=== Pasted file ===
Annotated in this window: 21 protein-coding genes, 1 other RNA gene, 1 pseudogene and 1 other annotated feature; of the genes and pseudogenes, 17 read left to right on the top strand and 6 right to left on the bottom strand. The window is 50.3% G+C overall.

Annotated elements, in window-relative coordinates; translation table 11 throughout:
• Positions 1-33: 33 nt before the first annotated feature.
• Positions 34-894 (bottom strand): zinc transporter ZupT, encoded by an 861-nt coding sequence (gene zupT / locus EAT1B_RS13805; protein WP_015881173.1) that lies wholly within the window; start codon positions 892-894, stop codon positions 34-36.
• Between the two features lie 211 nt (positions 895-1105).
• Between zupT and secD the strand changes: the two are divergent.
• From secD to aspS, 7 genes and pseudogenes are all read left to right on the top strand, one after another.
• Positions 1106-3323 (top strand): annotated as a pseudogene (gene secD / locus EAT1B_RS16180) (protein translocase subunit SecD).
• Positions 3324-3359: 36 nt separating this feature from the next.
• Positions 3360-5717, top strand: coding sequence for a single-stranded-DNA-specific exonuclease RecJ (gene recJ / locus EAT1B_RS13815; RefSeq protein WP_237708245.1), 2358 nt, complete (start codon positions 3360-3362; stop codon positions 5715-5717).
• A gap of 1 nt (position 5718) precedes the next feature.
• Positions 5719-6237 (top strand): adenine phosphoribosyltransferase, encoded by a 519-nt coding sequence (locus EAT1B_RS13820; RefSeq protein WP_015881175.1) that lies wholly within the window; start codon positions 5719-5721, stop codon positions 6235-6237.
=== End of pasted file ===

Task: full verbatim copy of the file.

Annotated in this window: 21 protein-coding genes, 1 other RNA gene, 1 pseudogene and 1 other annotated feature; of the genes and pseudogenes, 17 read left to right on the top strand and 6 right to left on the bottom strand. The window is 50.3% G+C overall.

Annotated elements, in window-relative coordinates; translation table 11 throughout:
• Positions 1-33: 33 nt before the first annotated feature.
• Positions 34-894 (bottom strand): zinc transporter ZupT, encoded by an 861-nt coding sequence (gene zupT / locus EAT1B_RS13805; protein WP_015881173.1) that lies wholly within the window; start codon positions 892-894, stop codon positions 34-36.
• Between the two features lie 211 nt (positions 895-1105).
• Between zupT and secD the strand changes: the two are divergent.
• From secD to aspS, 7 genes and pseudogenes are all read left to right on the top strand, one after another.
• Positions 1106-3323 (top strand): annotated as a pseudogene (gene secD / locus EAT1B_RS16180) (protein translocase subunit SecD).
• Positions 3324-3359: 36 nt separating this feature from the next.
• Positions 3360-5717, top strand: coding sequence for a single-stranded-DNA-specific exonuclease RecJ (gene recJ / locus EAT1B_RS13815; RefSeq protein WP_237708245.1), 2358 nt, complete (start codon positions 3360-3362; stop codon positions 5715-5717).
• A gap of 1 nt (position 5718) precedes the next feature.
• Positions 5719-6237 (top strand): adenine phosphoribosyltransferase, encoded by a 519-nt coding sequence (locus EAT1B_RS13820; RefSeq protein WP_015881175.1) that lies wholly within the window; start codon positions 5719-5721, stop codon positions 6235-6237.